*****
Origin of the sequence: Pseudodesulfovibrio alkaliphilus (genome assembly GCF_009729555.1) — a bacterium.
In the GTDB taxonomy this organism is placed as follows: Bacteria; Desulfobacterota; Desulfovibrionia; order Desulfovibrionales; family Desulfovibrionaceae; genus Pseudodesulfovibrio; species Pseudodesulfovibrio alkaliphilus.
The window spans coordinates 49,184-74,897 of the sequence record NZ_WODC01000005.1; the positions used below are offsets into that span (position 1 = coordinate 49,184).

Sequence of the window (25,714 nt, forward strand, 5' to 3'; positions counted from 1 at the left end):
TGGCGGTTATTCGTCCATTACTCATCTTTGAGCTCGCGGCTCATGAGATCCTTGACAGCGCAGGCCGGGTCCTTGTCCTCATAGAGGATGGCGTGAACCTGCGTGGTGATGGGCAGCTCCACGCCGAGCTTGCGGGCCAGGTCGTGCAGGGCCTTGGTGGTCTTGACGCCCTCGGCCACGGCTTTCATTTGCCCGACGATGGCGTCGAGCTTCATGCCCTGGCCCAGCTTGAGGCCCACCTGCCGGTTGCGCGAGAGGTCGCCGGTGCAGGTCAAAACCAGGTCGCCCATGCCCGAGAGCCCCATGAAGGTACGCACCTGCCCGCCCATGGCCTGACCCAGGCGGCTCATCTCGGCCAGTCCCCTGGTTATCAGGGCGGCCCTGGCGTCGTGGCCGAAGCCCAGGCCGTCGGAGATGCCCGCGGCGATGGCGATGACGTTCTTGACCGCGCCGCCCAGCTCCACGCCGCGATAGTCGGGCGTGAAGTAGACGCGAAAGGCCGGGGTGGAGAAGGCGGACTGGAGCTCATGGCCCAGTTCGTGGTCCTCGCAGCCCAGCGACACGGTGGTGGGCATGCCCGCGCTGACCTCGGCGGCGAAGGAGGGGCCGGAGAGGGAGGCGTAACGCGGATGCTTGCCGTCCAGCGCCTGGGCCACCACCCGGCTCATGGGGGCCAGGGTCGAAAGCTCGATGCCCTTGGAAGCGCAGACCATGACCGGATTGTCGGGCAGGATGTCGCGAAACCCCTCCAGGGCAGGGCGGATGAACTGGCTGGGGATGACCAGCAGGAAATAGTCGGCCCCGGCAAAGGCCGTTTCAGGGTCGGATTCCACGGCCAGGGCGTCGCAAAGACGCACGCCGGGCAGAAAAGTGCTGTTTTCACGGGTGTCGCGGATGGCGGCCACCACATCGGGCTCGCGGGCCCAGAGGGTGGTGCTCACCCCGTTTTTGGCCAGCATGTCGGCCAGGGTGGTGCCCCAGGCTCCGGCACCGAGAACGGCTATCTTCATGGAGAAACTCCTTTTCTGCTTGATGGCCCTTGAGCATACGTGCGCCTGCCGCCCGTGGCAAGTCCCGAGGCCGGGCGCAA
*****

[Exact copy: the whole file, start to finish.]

Origin of the sequence: Pseudodesulfovibrio alkaliphilus (genome assembly GCF_009729555.1) — a bacterium.
In the GTDB taxonomy this organism is placed as follows: Bacteria; Desulfobacterota; Desulfovibrionia; order Desulfovibrionales; family Desulfovibrionaceae; genus Pseudodesulfovibrio; species Pseudodesulfovibrio alkaliphilus.
The window spans coordinates 49,184-74,897 of the sequence record NZ_WODC01000005.1; the positions used below are offsets into that span (position 1 = coordinate 49,184).

Sequence of the window (25,714 nt, forward strand, 5' to 3'; positions counted from 1 at the left end):
TGGCGGTTATTCGTCCATTACTCATCTTTGAGCTCGCGGCTCATGAGATCCTTGACAGCGCAGGCCGGGTCCTTGTCCTCATAGAGGATGGCGTGAACCTGCGTGGTGATGGGCAGCTCCACGCCGAGCTTGCGGGCCAGGTCGTGCAGGGCCTTGGTGGTCTTGACGCCCTCGGCCACGGCTTTCATTTGCCCGACGATGGCGTCGAGCTTCATGCCCTGGCCCAGCTTGAGGCCCACCTGCCGGTTGCGCGAGAGGTCGCCGGTGCAGGTCAAAACCAGGTCGCCCATGCCCGAGAGCCCCATGAAGGTACGCACCTGCCCGCCCATGGCCTGACCCAGGCGGCTCATCTCGGCCAGTCCCCTGGTTATCAGGGCGGCCCTGGCGTCGTGGCCGAAGCCCAGGCCGTCGGAGATGCCCGCGGCGATGGCGATGACGTTCTTGACCGCGCCGCCCAGCTCCACGCCGCGATAGTCGGGCGTGAAGTAGACGCGAAAGGCCGGGGTGGAGAAGGCGGACTGGAGCTCATGGCCCAGTTCGTGGTCCTCGCAGCCCAGCGACACGGTGGTGGGCATGCCCGCGCTGACCTCGGCGGCGAAGGAGGGGCCGGAGAGGGAGGCGTAACGCGGATGCTTGCCGTCCAGCGCCTGGGCCACCACCCGGCTCATGGGGGCCAGGGTCGAAAGCTCGATGCCCTTGGAAGCGCAGACCATGACCGGATTGTCGGGCAGGATGTCGCGAAACCCCTCCAGGGCAGGGCGGATGAACTGGCTGGGGATGACCAGCAGGAAATAGTCGGCCCCGGCAAAGGCCGTTTCAGGGTCGGATTCCACGGCCAGGGCGTCGCAAAGACGCACGCCGGGCAGAAAAGTGCTGTTTTCACGGGTGTCGCGGATGGCGGCCACCACATCGGGCTCGCGGGCCCAGAGGGTGGTGCTCACCCCGTTTTTGGCCAGCATGTCGGCCAGGGTGGTGCCCCAGGCTCCGGCACCGAGAACGGCTATCTTCATGGAGAAACTCCTTTTCTGCTTGATGGCCCTTGAGCATACGTGCGCCTGCCGCCCGTGGCAAGTCCCGAGGCCGGGCGCAA